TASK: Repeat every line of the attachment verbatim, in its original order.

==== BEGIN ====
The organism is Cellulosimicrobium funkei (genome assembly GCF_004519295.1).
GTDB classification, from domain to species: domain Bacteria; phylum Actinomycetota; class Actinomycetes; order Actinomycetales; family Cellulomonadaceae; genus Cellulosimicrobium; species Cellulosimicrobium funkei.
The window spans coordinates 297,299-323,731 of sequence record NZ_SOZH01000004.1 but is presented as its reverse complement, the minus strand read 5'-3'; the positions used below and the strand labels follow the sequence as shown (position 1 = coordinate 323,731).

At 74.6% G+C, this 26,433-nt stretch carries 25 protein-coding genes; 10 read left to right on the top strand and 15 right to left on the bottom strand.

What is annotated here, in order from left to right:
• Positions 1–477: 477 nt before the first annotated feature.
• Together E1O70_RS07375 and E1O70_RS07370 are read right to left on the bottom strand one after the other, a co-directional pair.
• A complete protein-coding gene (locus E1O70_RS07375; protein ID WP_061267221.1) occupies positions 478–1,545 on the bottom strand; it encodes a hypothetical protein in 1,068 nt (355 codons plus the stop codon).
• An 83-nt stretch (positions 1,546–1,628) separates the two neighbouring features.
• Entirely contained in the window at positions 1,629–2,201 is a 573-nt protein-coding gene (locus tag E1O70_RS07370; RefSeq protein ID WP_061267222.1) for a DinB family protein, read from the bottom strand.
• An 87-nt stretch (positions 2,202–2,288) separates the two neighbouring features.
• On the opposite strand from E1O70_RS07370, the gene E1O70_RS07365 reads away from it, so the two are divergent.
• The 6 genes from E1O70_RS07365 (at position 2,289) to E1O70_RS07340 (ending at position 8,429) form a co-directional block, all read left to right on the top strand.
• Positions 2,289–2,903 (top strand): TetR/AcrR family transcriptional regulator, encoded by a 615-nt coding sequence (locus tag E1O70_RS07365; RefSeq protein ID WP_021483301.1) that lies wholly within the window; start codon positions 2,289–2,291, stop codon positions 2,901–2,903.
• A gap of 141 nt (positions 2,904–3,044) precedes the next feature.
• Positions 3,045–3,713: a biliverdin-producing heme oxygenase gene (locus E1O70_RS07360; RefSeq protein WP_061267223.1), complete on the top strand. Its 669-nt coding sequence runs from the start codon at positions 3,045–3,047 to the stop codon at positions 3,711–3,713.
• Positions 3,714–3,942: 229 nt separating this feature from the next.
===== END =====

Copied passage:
The organism is Cellulosimicrobium funkei (genome assembly GCF_004519295.1).
GTDB classification, from domain to species: domain Bacteria; phylum Actinomycetota; class Actinomycetes; order Actinomycetales; family Cellulomonadaceae; genus Cellulosimicrobium; species Cellulosimicrobium funkei.
The window spans coordinates 297,299-323,731 of sequence record NZ_SOZH01000004.1 but is presented as its reverse complement, the minus strand read 5'-3'; the positions used below and the strand labels follow the sequence as shown (position 1 = coordinate 323,731).

At 74.6% G+C, this 26,433-nt stretch carries 25 protein-coding genes; 10 read left to right on the top strand and 15 right to left on the bottom strand.

What is annotated here, in order from left to right:
• Positions 1–477: 477 nt before the first annotated feature.
• Together E1O70_RS07375 and E1O70_RS07370 are read right to left on the bottom strand one after the other, a co-directional pair.
• A complete protein-coding gene (locus E1O70_RS07375; protein ID WP_061267221.1) occupies positions 478–1,545 on the bottom strand; it encodes a hypothetical protein in 1,068 nt (355 codons plus the stop codon).
• An 83-nt stretch (positions 1,546–1,628) separates the two neighbouring features.
• Entirely contained in the window at positions 1,629–2,201 is a 573-nt protein-coding gene (locus tag E1O70_RS07370; RefSeq protein ID WP_061267222.1) for a DinB family protein, read from the bottom strand.
• An 87-nt stretch (positions 2,202–2,288) separates the two neighbouring features.
• On the opposite strand from E1O70_RS07370, the gene E1O70_RS07365 reads away from it, so the two are divergent.
• The 6 genes from E1O70_RS07365 (at position 2,289) to E1O70_RS07340 (ending at position 8,429) form a co-directional block, all read left to right on the top strand.
• Positions 2,289–2,903 (top strand): TetR/AcrR family transcriptional regulator, encoded by a 615-nt coding sequence (locus tag E1O70_RS07365; RefSeq protein ID WP_021483301.1) that lies wholly within the window; start codon positions 2,289–2,291, stop codon positions 2,901–2,903.
• A gap of 141 nt (positions 2,904–3,044) precedes the next feature.
• Positions 3,045–3,713: a biliverdin-producing heme oxygenase gene (locus E1O70_RS07360; RefSeq protein WP_061267223.1), complete on the top strand. Its 669-nt coding sequence runs from the start codon at positions 3,045–3,047 to the stop codon at positions 3,711–3,713.
• Positions 3,714–3,942: 229 nt separating this feature from the next.